On the other hand, there are people who see the pyramid and immediately cast it aside, having sat through training sessions stating the above, or just having it hammered at them so often they have grown tired of it. These people argue there is no use in it as it is old (1956) or not based on a thorough research base, which is now significantly more advanced.

But I feel both camps are on the wrong track here. As far as I know, Bloom never intended to suggest that we must always aim for the top, and it is this that causes the problems (on both sides).

I actually like the Pyramid structure of the taxonomy, as to me it makes things very clear. To achieve understanding, you need a firm foundation of knowledge. To be able to apply your knowledge successfully, you need to understand it. You cannot analyze something if you cannot apply the basic ideas. To evaluate (that is justify your conclusions) you need to first analyse the material. And, finally, to be able to be creative in a domain, you have to be able to justify your opinions first.

This is the nature of a hierarchy: they build upon themselves. You have to climb to the top, and it is not possible to jump straight there without doing the ground work. This fits in with my view of creativity as the pinnacle of expertise within a domain. We can only be truly creative when we know a lot about something. As an Art teacher once told me, "You have to know the rules in order to break them" when referring to the work of Pablo Picasso.

But there is another aspect of the pyramid image that I like. Notice the size of the pieces. They are not equal. This has two implications:

- You require a LOT of knowledge in a domain to be able to understand it (and so on up the pyramid);
- The amount of time spent teaching knowledge throughout school should be significantly more than the time spent on creating.

I want to clarify for the second point I mean throughout school. When students arrive in our class they already have a vast amount of knowledge they have learned (both in and out of school), especially if we teach in secondary education. That means that most of that block may already have been learned, and we can move up more quickly. In general, the further through their studies of a particular subject, the more higher level thinking we should require. However, it is dangerous to assume this is the case. If there is missing knowledge, or even misconceptions, then the other aspects of higher order thinking will be built on a shaky foundation, and, inevitably, will lead to poor performance and less learning. One of our roles as a teacher is to check for understanding and knowledge before moving on to the higher levels of Bloom's Taxonomy.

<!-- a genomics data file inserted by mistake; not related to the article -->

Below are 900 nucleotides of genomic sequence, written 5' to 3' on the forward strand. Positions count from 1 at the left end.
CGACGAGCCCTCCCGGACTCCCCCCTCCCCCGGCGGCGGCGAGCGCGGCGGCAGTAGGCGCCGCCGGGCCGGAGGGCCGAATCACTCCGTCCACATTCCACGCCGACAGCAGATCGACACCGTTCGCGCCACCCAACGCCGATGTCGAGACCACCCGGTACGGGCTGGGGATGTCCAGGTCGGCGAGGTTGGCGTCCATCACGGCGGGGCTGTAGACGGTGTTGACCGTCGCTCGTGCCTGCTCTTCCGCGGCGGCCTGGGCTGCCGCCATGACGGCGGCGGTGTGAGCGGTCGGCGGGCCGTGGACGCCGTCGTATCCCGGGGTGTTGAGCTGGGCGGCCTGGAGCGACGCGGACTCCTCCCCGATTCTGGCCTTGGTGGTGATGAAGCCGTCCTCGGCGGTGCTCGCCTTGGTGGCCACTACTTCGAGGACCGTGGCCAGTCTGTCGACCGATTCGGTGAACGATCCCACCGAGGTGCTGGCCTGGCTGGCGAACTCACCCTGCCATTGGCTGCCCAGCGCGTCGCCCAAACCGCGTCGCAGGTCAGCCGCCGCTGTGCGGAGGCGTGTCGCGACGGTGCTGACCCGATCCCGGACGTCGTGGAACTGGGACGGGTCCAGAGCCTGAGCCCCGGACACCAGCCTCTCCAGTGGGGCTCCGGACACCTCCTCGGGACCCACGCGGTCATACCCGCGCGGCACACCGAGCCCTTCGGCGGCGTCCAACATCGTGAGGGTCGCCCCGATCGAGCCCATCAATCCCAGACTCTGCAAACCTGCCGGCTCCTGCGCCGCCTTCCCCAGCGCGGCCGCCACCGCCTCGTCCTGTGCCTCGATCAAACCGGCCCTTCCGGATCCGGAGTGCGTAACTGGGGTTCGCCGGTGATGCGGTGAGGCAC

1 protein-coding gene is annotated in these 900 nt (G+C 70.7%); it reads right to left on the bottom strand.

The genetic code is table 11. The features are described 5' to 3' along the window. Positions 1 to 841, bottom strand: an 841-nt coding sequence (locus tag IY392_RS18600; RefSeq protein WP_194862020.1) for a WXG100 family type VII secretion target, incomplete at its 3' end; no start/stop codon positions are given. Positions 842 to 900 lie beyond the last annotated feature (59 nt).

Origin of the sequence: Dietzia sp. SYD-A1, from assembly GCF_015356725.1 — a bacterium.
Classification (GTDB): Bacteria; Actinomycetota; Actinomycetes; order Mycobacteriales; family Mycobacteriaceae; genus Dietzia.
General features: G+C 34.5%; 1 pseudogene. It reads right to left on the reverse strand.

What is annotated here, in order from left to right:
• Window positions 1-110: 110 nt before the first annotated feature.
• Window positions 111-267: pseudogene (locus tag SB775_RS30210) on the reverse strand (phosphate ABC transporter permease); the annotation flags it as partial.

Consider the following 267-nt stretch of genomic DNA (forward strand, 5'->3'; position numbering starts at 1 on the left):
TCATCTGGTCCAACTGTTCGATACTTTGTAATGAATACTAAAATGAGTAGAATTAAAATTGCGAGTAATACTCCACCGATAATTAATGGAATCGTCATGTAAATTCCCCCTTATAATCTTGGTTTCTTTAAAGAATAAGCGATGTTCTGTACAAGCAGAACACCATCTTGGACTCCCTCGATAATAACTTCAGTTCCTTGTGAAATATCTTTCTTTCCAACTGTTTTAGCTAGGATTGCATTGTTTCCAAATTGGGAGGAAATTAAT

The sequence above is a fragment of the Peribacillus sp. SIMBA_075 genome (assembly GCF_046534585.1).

And for those people who sit in the latter of the two camps described at the start? Well, I think this interpretation fits in well with ideas from modern cognitive science. For example, Daniel Willingham talks about How Knowledge Helps, which is saying that the bottom of the hierarchy is really important.

I think that there is a lot of benefit to the ideas of Bloom's Taxonomy, but, as with many things in education, when it is misinterpreted it can be killed off.

Here are three posts from some of the big hitters in education with their take on the Taxonomy.

We have just started our new school year in Peru, and the kids have been back for a week, after an INSET and Preparation week. It has been tough to get back into the routine, but it doesn't take long to get back in the habit.

In the INSET week I launched our new Principles of Great Teaching document with two sessions with our staff: introducing the document in general and then focusing on the first standard, which is having an activity for students to do as they enter the classroom (inspired by Doug Lemov's Do Now). It has been accepted well by colleagues, who have commented on it being useful to track their own development, and as a guide towards great teaching. Most people were even on board with the Do Now, though we will have to see how that goes as term progresses.

In general, people were very positive about the whole week, and I have had a couple of comments about it being more useful this year than usual, even though staff had less time to prepare for their classes.

My personal focuses for this year that are taken from the Principles are:

- Checking for Understanding
- Independent Practice

In terms of teaching, I have started my classes with more clarity on my expectations for lessons with me, by producing this document which I have on my walls, and have given copies to my students.